Amid the pharma slimdown craze, Belgium's UCB is getting in on the action by selling its U.S. generic drug unit for $1.53 billion.
UCB will hand over Princeton, NJ-based Kremers Urban Pharmaceuticals to private equity firms Advent International and Avista Capital Partners, and plans to use the proceeds to reduce its debt load and beef up its product pipeline, the company said in a statement. UCB's board of directors unanimously approved the sale, and the deal is expected to close by the first quarter of 2015.
The sale also gives UCB the opportunity to focus on its core businesses of neurology and immunology, current CEO Roch Doliveux said in a statement. The company's epilepsy drug Keppra went off patent in 2011, and since then UCB has been building up its product pipeline to fill the sales gap. Top-selling products include Cimzia, an anti-inflammatory treatment for Crohn's disease and rheumatoid arthritis, and Vimpat, approved as adjunctive therapy for partial onset seizures in adults with epilepsy, and UCB expects peak sales of at least €1.2 billion ($1.6 billion) for both drugs.
|Jean-Christophe Tellier--Courtesy of UCB|
"Our growing core business and UCB's progressing early and late-stage pipeline now allow us to focus even more on providing innovative solutions to patients living with severe diseases," CEO-Elect of UCB Jean-Christophe Tellier said in a statement. The company in February appointed Tellier to replace current chief Doliveux as head of its biopharma brands unit, effective March 2015.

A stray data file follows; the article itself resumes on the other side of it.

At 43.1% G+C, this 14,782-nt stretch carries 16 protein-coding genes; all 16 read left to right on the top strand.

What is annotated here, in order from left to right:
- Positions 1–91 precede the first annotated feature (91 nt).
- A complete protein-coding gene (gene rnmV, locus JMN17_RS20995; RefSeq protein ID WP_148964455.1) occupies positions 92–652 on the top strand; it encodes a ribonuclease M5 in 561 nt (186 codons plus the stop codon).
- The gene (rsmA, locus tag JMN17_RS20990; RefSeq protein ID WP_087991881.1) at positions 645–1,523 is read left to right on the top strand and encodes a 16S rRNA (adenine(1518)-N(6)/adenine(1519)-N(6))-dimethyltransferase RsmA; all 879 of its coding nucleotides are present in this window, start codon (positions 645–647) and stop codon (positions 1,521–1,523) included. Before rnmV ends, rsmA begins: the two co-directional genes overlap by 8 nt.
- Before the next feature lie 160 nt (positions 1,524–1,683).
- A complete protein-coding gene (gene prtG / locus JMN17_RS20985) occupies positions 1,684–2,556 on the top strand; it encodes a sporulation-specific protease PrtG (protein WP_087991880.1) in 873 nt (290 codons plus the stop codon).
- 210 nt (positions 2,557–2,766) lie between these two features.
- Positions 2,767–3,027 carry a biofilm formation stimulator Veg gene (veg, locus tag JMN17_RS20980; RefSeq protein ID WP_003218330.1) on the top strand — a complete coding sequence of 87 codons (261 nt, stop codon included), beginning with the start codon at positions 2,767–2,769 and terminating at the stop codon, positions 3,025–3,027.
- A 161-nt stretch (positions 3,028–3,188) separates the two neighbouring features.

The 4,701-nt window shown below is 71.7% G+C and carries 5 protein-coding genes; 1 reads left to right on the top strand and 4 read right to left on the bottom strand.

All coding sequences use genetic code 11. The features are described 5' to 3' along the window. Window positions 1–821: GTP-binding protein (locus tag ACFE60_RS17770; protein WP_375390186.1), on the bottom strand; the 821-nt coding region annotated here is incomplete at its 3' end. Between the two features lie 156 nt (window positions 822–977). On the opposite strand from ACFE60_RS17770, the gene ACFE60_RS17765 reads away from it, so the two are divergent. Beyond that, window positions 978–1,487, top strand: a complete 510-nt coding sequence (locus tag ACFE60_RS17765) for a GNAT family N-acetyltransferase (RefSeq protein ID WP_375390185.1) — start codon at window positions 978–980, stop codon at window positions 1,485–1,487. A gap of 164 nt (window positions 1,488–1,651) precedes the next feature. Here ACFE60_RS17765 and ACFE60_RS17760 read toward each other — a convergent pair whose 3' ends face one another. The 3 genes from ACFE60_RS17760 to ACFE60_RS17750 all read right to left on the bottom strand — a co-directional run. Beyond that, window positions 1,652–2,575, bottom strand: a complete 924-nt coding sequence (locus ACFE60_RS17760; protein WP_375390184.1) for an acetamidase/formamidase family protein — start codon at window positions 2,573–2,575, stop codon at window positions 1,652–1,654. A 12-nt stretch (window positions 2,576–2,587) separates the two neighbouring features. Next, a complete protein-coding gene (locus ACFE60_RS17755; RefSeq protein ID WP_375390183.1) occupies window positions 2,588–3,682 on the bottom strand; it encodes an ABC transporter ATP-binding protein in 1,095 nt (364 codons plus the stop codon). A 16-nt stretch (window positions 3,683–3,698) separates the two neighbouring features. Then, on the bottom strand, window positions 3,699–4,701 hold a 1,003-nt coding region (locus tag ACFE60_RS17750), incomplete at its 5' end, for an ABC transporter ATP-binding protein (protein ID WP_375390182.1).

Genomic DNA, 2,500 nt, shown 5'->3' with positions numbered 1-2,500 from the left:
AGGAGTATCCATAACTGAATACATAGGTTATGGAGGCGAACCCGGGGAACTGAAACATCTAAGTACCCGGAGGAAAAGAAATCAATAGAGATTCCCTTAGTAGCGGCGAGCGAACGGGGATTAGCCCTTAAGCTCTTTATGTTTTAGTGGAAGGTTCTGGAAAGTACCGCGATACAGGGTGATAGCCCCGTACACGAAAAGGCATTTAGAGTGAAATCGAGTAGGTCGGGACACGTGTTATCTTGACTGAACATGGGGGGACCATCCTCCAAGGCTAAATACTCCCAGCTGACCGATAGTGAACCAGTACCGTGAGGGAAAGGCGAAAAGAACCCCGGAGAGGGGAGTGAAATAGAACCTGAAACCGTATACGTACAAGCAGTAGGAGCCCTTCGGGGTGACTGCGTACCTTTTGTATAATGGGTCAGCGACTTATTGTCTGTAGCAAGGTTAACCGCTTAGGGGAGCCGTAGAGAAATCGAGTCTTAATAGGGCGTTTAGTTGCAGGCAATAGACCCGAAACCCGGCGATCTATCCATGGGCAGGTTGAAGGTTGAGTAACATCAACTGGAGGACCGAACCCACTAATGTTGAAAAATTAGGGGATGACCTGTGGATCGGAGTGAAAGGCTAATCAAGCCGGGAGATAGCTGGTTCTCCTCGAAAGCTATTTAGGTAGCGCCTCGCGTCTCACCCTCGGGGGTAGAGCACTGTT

Still, some analysts are questioning what the deal could mean for UCB's bottom line. The company's Kremers unit is more profitable than UCB as a whole, and it's unclear as to how the company will hit its profit-margin goals without out it, a KBC Securities analyst wrote in a note to investors seen by Bloomberg.
But UCB is far from the only company looking to shed some noncore assets. Pharma heavyweights such as Merck ($MRK), GlaxoSmithKline ($GSK) and Sanofi ($SNY) are also looking to slim down their portfolio and make room for newer products. In September, AstraZeneca ($AZN) unloaded 18 non-marketed drugs, selling the products to specialty generics maker IGI Laboratories for $500,000 up front, plus $6 million in milestones and up to $3 million in royalties. In October, Sanofi's plans to spin off its $8 billion portfolio of old drugs stalled as top-level management could not agree as to how to move forward with the sale.
Novartis ($NVS) in April pulled off one of the industry's biggest changeovers in a three-part deal, getting GSK's cancer portfolio in exchange for its vaccines unit, selling its animal health business to Eli Lilly ($LLY) and forming a consumer health joint venture with Glaxo, all in an effort to refocus on branded drugs, eye care products and generics.
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